Browsing Other Teagasc Research by Subject "Haplotype reconstruction"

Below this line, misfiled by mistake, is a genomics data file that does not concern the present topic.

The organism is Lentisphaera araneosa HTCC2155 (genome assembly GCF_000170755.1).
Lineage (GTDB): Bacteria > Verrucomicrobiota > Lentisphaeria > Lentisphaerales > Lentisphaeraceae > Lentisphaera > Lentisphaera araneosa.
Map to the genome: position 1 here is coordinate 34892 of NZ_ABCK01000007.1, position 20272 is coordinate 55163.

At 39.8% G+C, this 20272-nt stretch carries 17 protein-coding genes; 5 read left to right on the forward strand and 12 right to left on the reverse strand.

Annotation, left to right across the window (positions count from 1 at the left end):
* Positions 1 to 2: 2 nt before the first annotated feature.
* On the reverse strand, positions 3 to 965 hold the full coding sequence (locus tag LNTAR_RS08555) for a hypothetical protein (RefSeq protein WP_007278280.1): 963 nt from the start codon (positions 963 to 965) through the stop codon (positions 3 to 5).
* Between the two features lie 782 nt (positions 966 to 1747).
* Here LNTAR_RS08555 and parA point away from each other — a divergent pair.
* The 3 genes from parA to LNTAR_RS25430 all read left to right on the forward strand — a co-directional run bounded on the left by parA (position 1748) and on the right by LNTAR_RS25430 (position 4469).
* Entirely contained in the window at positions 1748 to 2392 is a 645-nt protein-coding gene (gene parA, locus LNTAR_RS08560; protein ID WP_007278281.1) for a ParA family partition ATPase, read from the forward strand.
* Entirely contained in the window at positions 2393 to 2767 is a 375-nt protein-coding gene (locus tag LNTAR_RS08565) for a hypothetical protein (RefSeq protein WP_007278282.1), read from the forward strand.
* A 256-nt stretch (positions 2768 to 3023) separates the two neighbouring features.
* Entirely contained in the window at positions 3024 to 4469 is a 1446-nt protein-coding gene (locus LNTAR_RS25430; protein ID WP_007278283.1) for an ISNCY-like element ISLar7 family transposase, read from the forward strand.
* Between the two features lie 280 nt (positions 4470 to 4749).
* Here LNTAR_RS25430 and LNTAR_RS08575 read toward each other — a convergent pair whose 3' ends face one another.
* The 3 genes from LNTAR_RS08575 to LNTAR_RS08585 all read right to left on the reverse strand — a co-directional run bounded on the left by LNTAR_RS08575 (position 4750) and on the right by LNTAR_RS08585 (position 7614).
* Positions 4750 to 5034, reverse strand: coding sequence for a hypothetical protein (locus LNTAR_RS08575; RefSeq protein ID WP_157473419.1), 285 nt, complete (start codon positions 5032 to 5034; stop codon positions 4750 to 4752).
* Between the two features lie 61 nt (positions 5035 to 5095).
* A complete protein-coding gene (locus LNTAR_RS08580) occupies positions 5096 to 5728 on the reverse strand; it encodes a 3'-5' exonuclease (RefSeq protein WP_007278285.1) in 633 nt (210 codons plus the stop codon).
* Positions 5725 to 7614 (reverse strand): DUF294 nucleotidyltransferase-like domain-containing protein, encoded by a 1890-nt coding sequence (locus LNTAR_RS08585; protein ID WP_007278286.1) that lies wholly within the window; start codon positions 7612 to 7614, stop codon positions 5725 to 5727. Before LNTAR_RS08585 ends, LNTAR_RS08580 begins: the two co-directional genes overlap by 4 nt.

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A hybrid next generation transcript sequencing-based approach to identify allelic and homeolog-specific single nucleotide polymorphisms in allotetraploid white cloverBackground: White clover (Trifolium repens L.) is an allotetraploid species possessing two highly collinear ancestral sub-genomes. The apparent existence of highly similar homeolog copies for the majority of genes in white clover is problematic for the development of genome-based resources in the species. This is especially true for the development of genetic markers based on single nucleotide polymorphisms (SNPs), since it is difficult to distinguish between homeolog-specific and allelic variants. Robust methods for categorising single nucleotide variants as allelic or homeolog-specific in large transcript datasets are required. We illustrate one potential approach in this study. Results: We used 454-pyrosequencing sequencing to generate ~760,000 transcript sequences from an 8th generation white clover inbred line. These were assembled and partially annotated to yield a reference transcript set comprising 71,545 sequences. We subsequently performed Illumina sequencing on three further white clover samples, generating 14 million transcript reads from a mixed sample comprising 24 divergent white clover genotypes, and 50 million reads on two further eighth generation white clover inbred lines. Mapping these reads to the reference transcript set allowed us to develop a significant SNP resource for white clover, and to partition the SNPs from the inbred lines into categories reflecting allelic or homeolog-specific variation. The potential for using haplotype reconstruction and progenitor genome comparison to assign haplotypes to specific ancestral sub-genomes of white clover is demonstrated for sequences corresponding to genes encoding dehydration responsive element binding protein and acyl-coA oxidase. Conclusions: In total, 208,854 independent SNPs in 31,715 reference sequences were discovered, approximately three quarters of which were categorised as representing allelic or homeolog-specific variation using two inbred lines. This represents a significant resource for white clover genomics and genetics studies. We discuss the potential to extend the analysis to identify a “core set” of ancestrally derived homeolog specific variants in white clover.